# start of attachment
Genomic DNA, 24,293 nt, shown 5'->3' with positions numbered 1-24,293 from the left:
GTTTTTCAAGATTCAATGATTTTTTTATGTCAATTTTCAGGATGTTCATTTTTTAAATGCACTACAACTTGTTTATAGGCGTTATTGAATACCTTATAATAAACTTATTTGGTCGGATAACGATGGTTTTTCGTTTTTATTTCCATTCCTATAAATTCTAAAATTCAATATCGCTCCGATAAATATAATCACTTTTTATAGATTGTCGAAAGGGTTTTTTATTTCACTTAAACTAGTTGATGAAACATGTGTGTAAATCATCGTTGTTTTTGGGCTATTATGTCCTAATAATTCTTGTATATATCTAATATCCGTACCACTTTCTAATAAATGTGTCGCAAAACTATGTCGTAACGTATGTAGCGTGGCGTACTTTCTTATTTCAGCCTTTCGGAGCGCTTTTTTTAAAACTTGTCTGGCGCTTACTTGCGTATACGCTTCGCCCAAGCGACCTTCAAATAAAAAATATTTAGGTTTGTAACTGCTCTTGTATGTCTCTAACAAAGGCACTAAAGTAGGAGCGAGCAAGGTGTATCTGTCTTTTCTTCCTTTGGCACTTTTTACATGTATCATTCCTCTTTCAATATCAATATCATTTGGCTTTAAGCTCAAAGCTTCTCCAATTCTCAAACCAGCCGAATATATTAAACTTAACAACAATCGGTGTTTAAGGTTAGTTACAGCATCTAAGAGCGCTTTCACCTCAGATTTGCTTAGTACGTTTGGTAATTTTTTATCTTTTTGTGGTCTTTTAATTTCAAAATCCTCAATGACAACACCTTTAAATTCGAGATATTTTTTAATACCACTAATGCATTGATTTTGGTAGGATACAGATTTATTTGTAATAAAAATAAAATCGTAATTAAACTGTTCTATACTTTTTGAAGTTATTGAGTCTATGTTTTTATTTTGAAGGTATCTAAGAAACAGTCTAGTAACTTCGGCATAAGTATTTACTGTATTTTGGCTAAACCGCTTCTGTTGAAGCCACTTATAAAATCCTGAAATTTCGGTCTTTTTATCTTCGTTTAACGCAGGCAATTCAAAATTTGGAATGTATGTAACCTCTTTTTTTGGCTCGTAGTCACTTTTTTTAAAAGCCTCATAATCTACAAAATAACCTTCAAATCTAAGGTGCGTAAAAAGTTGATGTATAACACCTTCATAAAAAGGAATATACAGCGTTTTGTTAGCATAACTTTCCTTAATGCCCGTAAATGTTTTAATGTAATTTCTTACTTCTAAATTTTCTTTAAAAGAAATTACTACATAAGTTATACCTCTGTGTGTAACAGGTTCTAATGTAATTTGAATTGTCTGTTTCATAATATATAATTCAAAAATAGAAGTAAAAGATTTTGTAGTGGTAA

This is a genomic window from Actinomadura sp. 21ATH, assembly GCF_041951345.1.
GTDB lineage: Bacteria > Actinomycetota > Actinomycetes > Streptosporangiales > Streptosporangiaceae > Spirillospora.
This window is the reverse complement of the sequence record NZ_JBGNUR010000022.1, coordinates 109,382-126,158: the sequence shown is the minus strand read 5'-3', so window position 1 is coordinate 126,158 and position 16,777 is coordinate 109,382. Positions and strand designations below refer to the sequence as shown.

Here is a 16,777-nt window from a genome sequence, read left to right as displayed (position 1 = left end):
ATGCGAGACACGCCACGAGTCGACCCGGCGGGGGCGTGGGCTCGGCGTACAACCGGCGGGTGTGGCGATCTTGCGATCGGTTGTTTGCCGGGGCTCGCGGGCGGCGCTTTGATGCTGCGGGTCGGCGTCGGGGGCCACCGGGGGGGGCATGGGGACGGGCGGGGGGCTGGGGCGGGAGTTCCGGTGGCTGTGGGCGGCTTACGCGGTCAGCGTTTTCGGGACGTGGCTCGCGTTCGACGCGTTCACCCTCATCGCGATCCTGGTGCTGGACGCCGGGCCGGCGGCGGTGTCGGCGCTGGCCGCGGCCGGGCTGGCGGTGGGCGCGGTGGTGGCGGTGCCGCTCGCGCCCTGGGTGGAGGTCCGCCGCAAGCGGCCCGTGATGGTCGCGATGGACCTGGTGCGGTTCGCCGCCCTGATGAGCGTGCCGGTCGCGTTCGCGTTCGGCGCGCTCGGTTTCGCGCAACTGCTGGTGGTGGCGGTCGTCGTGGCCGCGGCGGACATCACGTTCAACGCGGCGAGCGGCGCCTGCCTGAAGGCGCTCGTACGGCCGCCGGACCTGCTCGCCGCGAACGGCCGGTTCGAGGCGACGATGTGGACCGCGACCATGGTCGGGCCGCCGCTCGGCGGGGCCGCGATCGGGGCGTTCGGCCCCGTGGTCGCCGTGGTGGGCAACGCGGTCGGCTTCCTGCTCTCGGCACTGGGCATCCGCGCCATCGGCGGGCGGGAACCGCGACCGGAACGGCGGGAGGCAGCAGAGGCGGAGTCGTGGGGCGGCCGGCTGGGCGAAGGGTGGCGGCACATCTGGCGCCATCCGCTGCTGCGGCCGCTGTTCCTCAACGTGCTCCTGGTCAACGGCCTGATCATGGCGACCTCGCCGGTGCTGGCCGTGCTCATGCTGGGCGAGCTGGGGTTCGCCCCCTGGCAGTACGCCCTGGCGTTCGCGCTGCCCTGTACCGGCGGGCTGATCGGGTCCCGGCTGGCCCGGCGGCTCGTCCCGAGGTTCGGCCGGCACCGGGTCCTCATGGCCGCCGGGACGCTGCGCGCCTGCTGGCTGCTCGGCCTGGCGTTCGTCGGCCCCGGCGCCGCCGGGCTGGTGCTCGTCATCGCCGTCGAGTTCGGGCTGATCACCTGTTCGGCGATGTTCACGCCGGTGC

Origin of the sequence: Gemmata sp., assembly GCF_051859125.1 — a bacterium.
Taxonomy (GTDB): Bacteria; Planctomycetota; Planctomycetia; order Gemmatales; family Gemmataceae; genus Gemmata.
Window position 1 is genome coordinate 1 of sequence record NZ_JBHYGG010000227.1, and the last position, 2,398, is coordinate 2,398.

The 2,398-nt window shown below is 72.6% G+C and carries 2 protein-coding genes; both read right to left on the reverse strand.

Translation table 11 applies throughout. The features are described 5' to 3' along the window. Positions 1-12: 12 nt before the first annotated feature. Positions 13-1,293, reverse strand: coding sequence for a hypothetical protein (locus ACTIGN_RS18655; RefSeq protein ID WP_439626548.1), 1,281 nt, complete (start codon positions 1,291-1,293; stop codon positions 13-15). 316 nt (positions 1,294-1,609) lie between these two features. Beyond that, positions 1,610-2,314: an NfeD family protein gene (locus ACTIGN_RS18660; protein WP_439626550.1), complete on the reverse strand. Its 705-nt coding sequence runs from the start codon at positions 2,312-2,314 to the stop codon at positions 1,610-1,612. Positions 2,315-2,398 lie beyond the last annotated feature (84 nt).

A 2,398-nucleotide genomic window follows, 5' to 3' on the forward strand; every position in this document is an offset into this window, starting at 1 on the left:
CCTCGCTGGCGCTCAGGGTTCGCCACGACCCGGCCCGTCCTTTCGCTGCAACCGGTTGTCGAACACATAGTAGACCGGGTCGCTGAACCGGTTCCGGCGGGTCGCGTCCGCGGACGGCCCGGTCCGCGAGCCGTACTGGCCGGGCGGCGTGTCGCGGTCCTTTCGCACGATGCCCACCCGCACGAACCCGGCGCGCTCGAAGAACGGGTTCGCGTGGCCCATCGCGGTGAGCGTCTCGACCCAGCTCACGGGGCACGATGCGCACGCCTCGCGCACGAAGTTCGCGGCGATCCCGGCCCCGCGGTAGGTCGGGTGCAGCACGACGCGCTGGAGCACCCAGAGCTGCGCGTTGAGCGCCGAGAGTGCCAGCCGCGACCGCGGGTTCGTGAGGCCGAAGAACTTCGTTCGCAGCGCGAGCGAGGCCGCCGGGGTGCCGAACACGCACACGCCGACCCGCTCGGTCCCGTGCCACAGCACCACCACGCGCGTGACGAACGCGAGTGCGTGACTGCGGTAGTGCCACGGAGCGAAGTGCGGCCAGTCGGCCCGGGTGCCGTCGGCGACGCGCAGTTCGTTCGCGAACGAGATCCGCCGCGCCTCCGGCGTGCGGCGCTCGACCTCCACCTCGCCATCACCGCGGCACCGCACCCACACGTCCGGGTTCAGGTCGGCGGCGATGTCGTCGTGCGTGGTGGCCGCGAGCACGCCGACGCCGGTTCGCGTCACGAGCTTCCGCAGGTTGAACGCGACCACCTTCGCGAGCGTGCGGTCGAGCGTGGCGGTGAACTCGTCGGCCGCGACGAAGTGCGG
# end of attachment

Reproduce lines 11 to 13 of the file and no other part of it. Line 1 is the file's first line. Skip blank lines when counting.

The 2,398-nt window shown below is 72.6% G+C and carries 2 protein-coding genes; both read right to left on the reverse strand.

Translation table 11 applies throughout. The features are described 5' to 3' along the window. Positions 1-12: 12 nt before the first annotated feature. Positions 13-1,293, reverse strand: coding sequence for a hypothetical protein (locus ACTIGN_RS18655; RefSeq protein ID WP_439626548.1), 1,281 nt, complete (start codon positions 1,291-1,293; stop codon positions 13-15). 316 nt (positions 1,294-1,609) lie between these two features. Beyond that, positions 1,610-2,314: an NfeD family protein gene (locus ACTIGN_RS18660; protein WP_439626550.1), complete on the reverse strand. Its 705-nt coding sequence runs from the start codon at positions 2,312-2,314 to the stop codon at positions 1,610-1,612. Positions 2,315-2,398 lie beyond the last annotated feature (84 nt).

A 2,398-nucleotide genomic window follows, 5' to 3' on the forward strand; every position in this document is an offset into this window, starting at 1 on the left: